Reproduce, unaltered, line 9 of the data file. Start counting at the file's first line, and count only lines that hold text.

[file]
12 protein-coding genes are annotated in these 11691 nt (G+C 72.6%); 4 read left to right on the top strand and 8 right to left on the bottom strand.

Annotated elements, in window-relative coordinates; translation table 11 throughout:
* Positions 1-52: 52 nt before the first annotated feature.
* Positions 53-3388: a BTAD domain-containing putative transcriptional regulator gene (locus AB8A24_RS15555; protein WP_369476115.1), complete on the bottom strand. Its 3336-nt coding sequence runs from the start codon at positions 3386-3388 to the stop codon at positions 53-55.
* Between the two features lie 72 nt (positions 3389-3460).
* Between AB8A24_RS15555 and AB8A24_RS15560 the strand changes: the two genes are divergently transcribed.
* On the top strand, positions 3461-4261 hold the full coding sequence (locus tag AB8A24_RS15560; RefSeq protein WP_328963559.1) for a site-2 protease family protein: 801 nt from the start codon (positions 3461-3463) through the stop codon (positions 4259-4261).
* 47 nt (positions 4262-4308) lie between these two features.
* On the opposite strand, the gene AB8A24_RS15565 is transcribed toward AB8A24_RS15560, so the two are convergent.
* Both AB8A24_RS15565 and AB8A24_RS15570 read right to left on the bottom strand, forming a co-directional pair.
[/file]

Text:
* On the opposite strand, the gene AB8A24_RS15565 is transcribed toward AB8A24_RS15560, so the two are convergent.